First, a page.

Automating these tasks as much as possible for your creative team–or at least taking them off their plate as much as possible–within their project flow can save hundreds of hours of work over the lifetime of a project.
Create a forum for open communication–but control the creative feedback process
Creative teams thrive on open communication. Your creative team management process should encourage team members to express their ideas, opinions, and feedback. Create an open space where every team member can share their thoughts without fear of criticism or judgment. This will foster a collaborative environment where team members can work together to create innovative designs and solutions within your project parameters.
However, that doesn’t mean your creative flow shouldn’t have structure. In order to protect your team’s creative ideation space at the start of a project or during design iteration, it should exist as a separate space and phase of your project.
We recommend separating out the creative review part of your project from the stages of stakeholder review.
This enables your team to ideate and collaborate without exposing their decisions or versions to other groups. By the time it hits the desk of your client, they’re seeing a polished version without seeing all the internal creative work and internal decisions or versions that went into the creation process. Some level of external exposure to that work can be helpful to keep stakeholders in the loop, but protecting your creative team’s creative process is critical to innovation.
You can standardize this kind of flow with creative collaboration automation that automatically sends a version of a creative asset only after your creative team has completed an internal review process on the asset.
Set realistic deadlines–really
Creative teams require time to develop and refine their ideas. However, it's important to set realistic deadlines that allow your team to work efficiently without feeling rushed or overwhelmed.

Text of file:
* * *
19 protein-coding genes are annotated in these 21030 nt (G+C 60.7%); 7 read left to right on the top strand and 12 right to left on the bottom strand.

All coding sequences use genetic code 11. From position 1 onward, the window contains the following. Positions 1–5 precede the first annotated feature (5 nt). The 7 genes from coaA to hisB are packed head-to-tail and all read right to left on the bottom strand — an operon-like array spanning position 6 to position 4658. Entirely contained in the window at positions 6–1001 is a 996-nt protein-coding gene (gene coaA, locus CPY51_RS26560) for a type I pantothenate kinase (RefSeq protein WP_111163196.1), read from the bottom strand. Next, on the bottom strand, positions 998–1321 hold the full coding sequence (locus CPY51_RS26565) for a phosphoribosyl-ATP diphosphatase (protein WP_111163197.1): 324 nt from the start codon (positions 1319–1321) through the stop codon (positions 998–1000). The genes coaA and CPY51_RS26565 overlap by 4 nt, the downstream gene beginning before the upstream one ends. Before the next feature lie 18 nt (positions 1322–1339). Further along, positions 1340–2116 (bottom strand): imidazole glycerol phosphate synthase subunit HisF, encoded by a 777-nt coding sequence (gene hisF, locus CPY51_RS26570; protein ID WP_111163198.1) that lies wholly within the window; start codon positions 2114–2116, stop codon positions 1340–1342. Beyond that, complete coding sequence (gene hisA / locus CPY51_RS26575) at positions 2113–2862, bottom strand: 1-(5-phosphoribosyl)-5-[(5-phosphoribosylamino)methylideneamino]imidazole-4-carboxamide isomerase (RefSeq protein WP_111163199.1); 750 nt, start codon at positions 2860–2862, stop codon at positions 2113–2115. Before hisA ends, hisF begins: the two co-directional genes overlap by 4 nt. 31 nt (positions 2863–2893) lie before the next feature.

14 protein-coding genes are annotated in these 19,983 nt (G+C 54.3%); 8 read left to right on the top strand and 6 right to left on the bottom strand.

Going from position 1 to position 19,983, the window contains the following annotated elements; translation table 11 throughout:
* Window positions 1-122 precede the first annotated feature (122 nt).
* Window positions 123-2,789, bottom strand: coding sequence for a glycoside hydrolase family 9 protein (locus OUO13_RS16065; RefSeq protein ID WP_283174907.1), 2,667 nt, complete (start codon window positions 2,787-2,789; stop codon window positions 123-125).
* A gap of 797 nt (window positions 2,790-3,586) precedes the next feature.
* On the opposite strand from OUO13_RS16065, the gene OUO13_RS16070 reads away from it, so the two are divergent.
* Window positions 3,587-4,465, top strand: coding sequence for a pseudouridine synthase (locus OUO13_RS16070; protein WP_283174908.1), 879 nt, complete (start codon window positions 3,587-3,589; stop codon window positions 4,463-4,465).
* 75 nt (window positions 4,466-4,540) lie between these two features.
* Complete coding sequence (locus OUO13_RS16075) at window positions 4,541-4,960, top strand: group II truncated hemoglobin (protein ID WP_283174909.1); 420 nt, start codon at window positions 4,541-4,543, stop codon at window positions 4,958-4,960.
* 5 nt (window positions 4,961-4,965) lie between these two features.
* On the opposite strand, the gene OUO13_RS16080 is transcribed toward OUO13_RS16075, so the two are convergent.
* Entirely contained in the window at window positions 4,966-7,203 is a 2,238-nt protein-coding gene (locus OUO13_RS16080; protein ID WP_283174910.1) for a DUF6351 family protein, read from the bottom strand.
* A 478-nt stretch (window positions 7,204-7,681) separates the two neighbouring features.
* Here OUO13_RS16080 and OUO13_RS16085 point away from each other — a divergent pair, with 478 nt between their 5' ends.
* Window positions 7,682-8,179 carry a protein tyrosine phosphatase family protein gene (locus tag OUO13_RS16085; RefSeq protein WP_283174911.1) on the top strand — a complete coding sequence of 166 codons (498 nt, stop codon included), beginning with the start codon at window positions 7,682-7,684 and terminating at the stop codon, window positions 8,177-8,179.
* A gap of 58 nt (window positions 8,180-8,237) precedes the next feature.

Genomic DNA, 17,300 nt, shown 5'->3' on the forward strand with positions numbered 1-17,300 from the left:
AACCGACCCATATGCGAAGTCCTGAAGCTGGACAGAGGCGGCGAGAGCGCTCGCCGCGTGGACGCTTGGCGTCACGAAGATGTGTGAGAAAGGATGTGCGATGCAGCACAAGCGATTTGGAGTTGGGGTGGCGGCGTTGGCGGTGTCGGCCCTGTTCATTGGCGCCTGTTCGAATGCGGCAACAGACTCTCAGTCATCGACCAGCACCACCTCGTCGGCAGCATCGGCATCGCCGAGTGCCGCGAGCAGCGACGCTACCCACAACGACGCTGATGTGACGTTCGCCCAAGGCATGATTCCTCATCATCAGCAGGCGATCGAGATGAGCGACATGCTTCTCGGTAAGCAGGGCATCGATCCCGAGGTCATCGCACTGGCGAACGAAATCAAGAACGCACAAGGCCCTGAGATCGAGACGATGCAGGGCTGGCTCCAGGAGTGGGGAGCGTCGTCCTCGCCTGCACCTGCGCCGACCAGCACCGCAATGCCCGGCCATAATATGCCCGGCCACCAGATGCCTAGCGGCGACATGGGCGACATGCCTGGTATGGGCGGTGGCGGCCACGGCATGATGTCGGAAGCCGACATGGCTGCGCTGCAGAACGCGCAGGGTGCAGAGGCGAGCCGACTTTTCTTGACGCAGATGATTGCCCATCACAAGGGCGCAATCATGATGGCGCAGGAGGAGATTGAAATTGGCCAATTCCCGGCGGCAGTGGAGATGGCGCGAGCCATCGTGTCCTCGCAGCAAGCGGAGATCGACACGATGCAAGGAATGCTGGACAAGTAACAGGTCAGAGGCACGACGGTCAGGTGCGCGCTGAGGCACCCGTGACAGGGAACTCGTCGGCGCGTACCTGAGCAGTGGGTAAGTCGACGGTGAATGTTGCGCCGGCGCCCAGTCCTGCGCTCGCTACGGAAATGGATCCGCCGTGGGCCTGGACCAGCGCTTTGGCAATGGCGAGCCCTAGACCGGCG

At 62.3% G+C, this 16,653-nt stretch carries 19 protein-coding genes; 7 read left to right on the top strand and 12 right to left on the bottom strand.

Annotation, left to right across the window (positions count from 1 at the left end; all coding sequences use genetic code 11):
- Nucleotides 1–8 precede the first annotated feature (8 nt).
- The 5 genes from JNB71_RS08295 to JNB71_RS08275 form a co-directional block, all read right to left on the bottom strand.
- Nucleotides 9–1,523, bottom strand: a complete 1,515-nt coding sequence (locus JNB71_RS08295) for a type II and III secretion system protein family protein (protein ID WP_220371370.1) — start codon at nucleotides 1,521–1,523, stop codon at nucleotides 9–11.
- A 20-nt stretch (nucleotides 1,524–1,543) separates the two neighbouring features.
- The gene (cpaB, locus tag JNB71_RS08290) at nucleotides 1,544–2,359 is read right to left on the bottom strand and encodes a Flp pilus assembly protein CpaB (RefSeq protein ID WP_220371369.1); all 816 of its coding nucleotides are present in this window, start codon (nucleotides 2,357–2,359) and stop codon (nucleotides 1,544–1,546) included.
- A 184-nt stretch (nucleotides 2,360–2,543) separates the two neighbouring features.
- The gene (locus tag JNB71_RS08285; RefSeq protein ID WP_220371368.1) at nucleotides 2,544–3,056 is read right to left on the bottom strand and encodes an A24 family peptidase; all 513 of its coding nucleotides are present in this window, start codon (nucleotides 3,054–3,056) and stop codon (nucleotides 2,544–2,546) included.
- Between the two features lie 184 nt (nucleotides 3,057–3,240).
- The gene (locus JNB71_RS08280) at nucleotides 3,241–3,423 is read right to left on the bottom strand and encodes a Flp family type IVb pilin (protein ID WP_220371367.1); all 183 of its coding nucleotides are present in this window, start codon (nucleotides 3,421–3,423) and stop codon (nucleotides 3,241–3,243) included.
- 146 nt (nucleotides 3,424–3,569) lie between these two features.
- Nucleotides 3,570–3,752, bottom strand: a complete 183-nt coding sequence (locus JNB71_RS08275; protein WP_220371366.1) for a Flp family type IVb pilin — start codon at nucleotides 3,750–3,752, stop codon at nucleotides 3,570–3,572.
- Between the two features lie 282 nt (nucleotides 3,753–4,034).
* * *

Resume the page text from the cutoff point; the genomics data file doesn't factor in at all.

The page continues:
Of course, everyone has a different idea of what “realistic” means. For a client, the deadline may mean now. For your designer, they may have other projects in the queue, or are waiting on related materials, before a deadline can be set.
Setting true, realistic deadlines depend on several factors:
- Each team member's strengths, limitations, and schedules.
- The true bandwidth of your entire creative team and its current priorities
- Pushing back on unrealistic requests or priorities that can’t be accomplished in time (this is where having a well-crafted creative brief helps.)
It’s easier said than done to push back on a client that wants something done quickly or a C-level executive that has a new idea they want assistance in bringing to life. However, setting expectations around your team’s creative workflow will bring consistency to your team’s output.
The best way to gauge a realistic level of effort required for a certain type of project or tasks is to monitor average team-wide bandwidth and creative output throughout the creative production process. This includes tracking:
- The average number of versions per project or asset
- The average number of comments on asset before it reaches completion
- The average time it takes to get a project or asset approved by specific stakeholders
- The average time per project workflow phase, from internal creative review to client review
Armed with these data points, you can begin to paint a picture of how long different kinds of creative work may take and use those averages to inform your deadlines Exposing stakeholders to these metrics can also help them set the right expectations before or during a new project requests.
Setting achievable deadlines will help your team stay focused, motivated, and productive–and using measurable data points in the creative process can help you formulate those deadlines.
Control the chaos within your creative team management
Managing a creative team requires a unique set of skills and strategies. By incorporating clear objectives, encouraging open communication, setting realistic deadlines, and automating time-wasting tasks, you can effectively manage your creative team's flow and foster a collaborative, innovative creative environment.